Ministry of environment clears over 70 per cent of proposed projects this year; only 3 per cent rejected

green enerhyEnvironmental and social considerations not taken into account
  • According to a new Centre for Science and Environment (CSE) analysis, the trajectory of granting forest clearances has gone up significantly since January 2013 — whopping rise of more than 70 per cent in clearances
  • 26 per cent projects awaiting clearance. Of total forest land diversion, mining sector accounted for more than 60 per cent.
  • Ministry is granting clearances even to projects that have earlier been denied clearance or were on abeyance — by diluting clauses.
New Delhi, June 7, 2013: A new analysis by Centre for Science and Environment (CSE) says the Union ministry of environment and forests (MoEF) is approving projects at an unprecedented speed – and even clearing some which had been denied clearance earlier.
Latest information available as per MoEF’s own records indicates that since 1981, just after the implementation of the Forest Conservation Act (1980), a total of 23,140 projects have been granted clearance across the country. This constitutes an approval of more than 75 per cent, with only about 6 per cent rejections.
Says Chandra Bhushan, CSE deputy director general: “Our analysis shows the trajectory of granting forest clearances remains very high. Since January 2013, there has been an over 70 per cent rise in clearances granted. A mere 3 per cent projects have been rejected. This completely nullifies industry’s contention that environmental norms are being used to hold back industrial projects.”
Refused and then cleared
A desperate rush on the part of the ministry to grant clearances is not just evident through the granting of clearances to fresh proposals, but also where projects that have earlier been denied a clearance or were held in abeyance are being cleared by diluting clauses. While granting these clearances, the CSE team finds, the MoEF has overlooked gross violations of the provisions of the Forest Conservation Act; these violations had been duly noted by the ministry’s Forest Advisory Committee (FAC), which decides on the clearances.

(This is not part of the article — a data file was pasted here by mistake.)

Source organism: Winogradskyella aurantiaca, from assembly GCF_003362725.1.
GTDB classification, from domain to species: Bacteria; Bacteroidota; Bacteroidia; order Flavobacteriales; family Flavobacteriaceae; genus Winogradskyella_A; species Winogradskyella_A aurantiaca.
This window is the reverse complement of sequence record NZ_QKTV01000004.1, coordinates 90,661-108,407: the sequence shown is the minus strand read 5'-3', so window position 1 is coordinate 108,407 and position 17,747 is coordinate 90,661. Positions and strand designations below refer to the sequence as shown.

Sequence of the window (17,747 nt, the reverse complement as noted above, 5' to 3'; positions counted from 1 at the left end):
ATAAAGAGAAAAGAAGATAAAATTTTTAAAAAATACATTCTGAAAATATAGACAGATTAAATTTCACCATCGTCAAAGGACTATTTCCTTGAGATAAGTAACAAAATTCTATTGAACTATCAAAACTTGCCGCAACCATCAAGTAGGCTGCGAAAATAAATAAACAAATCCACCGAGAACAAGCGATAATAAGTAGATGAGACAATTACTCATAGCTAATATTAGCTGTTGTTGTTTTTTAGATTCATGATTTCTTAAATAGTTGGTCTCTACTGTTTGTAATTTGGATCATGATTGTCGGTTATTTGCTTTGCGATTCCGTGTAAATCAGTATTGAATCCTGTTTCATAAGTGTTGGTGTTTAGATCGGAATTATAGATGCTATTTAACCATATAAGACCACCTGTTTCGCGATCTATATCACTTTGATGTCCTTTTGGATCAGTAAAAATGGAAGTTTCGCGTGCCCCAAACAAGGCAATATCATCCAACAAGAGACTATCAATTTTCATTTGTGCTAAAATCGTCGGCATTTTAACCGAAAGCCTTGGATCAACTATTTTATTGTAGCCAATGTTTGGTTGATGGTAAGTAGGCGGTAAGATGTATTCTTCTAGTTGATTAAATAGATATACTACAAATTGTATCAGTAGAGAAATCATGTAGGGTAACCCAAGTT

In Hasdeo-Arand Coalfield in Gujarat, 1,988 hectare (ha) of forest land has recently been cleared for diversion in favor of Gujarat Mineral Development Corporation Limited; the proposal had been rejected by the Committee in June 2010 on the grounds of it being in a no-go area.
In another controversial decision, the Committee approved the diversion of about 1,000 ha of forest land in Raigad Forest Division of Maharashtra. The decision involves a drinking water supply project on the Kalu river proposed by the Konkan Irrigation Development Corporation. The project was rejected during a FAC meeting held in April 2012, on various grounds including initiation of construction work on forest land in violation of the Forest Conservation Act, location of project within seven kilometers from a wildlife sanctuary and ecologically sensitive areas of the Western Ghats, etc.
Such decisions of foregoing the consideration of cumulative impact of projects in the face of pressure from Central and state authorities is becoming more of a trend, rather than being cases in isolation, points out Chandra Bhushan.
FAC: Exercises in inadequacy
The question also is how proactive the FAC is regarding the scrutiny of projects or how much time does the Committee devote to discuss clearances.
A review of the minutes of the meetings of the Committee over the past six months suggests that at most instances, there is a maximum of only 50 to 60 per cent representation of members. Says Chandra Bhushan: “The question thus arises is whether such under-participation creates further inadequacy in the thorough scrutiny of proposals placed before the Committee. Is the Committee serious about the responsibilities it has been entrusted with? These questions need to be urgently addressed by the ministry.”